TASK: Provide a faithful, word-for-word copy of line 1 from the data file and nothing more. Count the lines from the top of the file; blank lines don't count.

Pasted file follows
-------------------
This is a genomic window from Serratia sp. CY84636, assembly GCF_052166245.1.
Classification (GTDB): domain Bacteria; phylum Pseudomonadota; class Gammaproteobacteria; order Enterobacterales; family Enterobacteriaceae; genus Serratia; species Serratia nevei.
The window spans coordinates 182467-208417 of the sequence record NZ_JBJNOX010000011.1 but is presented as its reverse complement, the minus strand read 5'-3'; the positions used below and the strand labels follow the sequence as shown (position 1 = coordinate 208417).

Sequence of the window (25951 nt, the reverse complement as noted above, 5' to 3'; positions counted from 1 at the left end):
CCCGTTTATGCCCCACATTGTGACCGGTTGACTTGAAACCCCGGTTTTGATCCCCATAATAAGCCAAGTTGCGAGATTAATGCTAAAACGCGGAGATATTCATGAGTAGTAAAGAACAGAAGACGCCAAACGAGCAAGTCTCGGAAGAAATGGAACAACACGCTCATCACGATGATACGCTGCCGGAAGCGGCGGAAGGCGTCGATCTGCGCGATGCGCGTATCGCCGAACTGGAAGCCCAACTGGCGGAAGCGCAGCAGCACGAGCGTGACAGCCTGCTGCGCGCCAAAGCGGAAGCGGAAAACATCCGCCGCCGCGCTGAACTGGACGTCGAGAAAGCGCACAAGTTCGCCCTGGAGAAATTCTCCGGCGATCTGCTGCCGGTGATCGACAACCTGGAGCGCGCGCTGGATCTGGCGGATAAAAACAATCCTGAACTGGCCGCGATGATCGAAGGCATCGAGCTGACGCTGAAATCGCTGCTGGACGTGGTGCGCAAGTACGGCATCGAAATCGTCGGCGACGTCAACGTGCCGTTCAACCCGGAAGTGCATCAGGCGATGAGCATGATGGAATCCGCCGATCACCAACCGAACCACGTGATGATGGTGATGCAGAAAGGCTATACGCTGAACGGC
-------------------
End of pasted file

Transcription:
This is a genomic window from Serratia sp. CY84636, assembly GCF_052166245.1.